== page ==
By Dennis Abrams | @DennisAbrams2
‘Every Discipline You Could Think Of’
The Times of India reports that the British Library has scanned 1,000 “old and rare printed Bengali books of the 19th century, according to project co-ordinators.”
The program is part of an international partnership to digitize rare material from the library’s South Asian printed book collection. Eventually, 4,000 early printed books in Bengali—with a total of more than 800,000 pages–are to be digitized and made available online free of charge as part of an effort called Two Centuries of Indian Print: 1713-1914.
Tom Derrick, digital curator for the project, is quoted by the Times of India, saying, “So far we scanned 1,000 books. There are books literally from every discipline you could think of. There are treatises on sciences, education, religion, missionaries coming to India, and translation of the Bible.”
The pilot project is a joint venture with the British Library, the School of Cultural Texts and Records of Jadavpur University; Srishti Institute of Art, Design and Technology; and the Library at SOAS University of London, involving collaborations with the National Library of India.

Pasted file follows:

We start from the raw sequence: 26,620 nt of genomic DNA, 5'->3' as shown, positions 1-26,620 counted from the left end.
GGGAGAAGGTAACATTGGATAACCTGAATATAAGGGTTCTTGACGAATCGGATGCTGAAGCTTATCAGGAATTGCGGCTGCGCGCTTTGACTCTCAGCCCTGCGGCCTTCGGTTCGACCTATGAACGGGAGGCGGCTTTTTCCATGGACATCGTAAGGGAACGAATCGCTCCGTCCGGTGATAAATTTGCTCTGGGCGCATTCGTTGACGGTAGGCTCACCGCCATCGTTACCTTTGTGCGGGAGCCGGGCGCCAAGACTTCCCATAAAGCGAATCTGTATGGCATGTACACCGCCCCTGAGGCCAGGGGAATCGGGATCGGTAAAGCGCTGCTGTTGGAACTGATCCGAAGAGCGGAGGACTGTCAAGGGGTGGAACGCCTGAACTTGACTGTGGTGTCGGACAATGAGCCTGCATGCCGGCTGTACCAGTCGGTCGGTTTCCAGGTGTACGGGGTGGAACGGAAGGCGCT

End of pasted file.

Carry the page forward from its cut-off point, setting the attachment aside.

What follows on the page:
This is reported by the library to be the beginning of a major program designed to bring the public’s attention to the extensive selection of Indian books from the 200-year period in the British Library.
Optical character recognition is being used to transcribe the Bengali script. “We’re dealing with historical Bangla and the changes in the language,” Derrick tells the newspaper, “so the typography is unique. It’s underserved by commercial OCR whose focus is more on Western patterns.”
The library is holding a competition to find the best solutions to automatically transcribe Bengali books already digitized. “So far, Derrick says, more than “20 institutes worldwide have signed up.”
Layli Uddin, project curator, says the work lies in three parts, cataloging, digitizing, and contextualizing. “We want to reach out to a wider audience,” she says, “make the materials open and free to all, make it accessible to non-Bengali-speaking audiences as well.
“Also to contextualise and that is where the Jadavpur University experts come in. They are helping identify what is unique and rare in BL’s collections of printed materials which are not available elsewhere in the world.”
This video has been produced by the British Library to introduce its Two Centuries of Indian Print initiative.
The full article from The Times of India is here.